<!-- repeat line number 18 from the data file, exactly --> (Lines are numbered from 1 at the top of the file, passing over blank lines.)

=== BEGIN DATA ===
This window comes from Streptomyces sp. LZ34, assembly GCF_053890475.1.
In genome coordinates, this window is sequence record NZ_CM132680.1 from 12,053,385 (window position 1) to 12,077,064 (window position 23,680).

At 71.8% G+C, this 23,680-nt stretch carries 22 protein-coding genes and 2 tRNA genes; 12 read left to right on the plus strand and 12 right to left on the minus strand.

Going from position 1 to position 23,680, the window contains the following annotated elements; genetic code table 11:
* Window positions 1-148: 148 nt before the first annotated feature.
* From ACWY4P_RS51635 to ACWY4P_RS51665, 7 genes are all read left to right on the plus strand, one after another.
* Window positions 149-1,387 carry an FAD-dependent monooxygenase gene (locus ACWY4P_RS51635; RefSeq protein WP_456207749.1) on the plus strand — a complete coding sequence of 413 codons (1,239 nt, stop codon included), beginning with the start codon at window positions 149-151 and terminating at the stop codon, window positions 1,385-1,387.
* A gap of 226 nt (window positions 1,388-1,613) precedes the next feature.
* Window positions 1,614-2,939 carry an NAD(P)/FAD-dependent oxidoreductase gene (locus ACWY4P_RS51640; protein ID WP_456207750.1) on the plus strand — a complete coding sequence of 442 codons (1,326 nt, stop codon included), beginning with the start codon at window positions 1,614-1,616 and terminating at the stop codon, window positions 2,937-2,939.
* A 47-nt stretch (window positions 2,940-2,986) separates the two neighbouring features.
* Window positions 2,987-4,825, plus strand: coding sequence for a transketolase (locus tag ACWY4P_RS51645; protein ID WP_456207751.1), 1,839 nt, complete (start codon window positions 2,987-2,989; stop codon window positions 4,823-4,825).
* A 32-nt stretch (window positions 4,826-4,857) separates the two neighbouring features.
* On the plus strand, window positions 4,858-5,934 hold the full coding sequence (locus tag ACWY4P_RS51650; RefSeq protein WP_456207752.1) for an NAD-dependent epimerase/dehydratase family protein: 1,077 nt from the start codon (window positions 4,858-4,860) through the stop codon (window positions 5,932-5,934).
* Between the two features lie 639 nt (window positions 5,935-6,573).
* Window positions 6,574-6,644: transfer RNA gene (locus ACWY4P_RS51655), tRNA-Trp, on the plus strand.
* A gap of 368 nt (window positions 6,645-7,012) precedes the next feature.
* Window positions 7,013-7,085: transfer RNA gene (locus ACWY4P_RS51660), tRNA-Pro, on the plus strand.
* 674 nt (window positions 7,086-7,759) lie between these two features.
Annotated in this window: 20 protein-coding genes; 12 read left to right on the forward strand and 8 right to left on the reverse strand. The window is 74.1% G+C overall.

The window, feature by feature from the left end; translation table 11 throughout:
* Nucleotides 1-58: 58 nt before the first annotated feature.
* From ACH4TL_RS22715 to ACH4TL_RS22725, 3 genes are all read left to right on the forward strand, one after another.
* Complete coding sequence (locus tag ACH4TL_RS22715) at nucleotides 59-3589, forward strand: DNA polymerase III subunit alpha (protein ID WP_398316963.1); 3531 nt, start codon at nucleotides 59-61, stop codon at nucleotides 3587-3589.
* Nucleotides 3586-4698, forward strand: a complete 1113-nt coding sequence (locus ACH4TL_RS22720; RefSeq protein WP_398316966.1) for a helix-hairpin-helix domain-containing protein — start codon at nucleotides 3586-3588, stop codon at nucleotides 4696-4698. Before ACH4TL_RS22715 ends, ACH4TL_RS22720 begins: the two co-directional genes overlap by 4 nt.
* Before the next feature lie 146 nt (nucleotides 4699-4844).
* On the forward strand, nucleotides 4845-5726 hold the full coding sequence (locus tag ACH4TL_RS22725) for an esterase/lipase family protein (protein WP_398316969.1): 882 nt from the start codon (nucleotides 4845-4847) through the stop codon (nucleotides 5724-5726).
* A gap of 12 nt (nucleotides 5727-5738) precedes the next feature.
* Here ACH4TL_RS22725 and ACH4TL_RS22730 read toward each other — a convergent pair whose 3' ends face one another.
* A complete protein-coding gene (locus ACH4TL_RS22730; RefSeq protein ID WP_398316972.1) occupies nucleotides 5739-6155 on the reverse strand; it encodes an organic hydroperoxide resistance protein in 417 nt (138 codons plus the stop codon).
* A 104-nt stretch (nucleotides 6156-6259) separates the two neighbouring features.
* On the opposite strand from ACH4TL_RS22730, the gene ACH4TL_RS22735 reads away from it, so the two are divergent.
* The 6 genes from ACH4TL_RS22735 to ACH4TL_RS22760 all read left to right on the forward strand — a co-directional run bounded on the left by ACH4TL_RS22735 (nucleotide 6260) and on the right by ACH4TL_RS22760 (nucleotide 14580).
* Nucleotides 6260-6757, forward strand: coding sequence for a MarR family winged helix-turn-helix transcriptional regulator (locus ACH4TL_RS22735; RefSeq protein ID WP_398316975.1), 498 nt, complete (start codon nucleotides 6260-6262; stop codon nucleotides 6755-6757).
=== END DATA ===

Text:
* 674 nt (window positions 7,086-7,759) lie between these two features.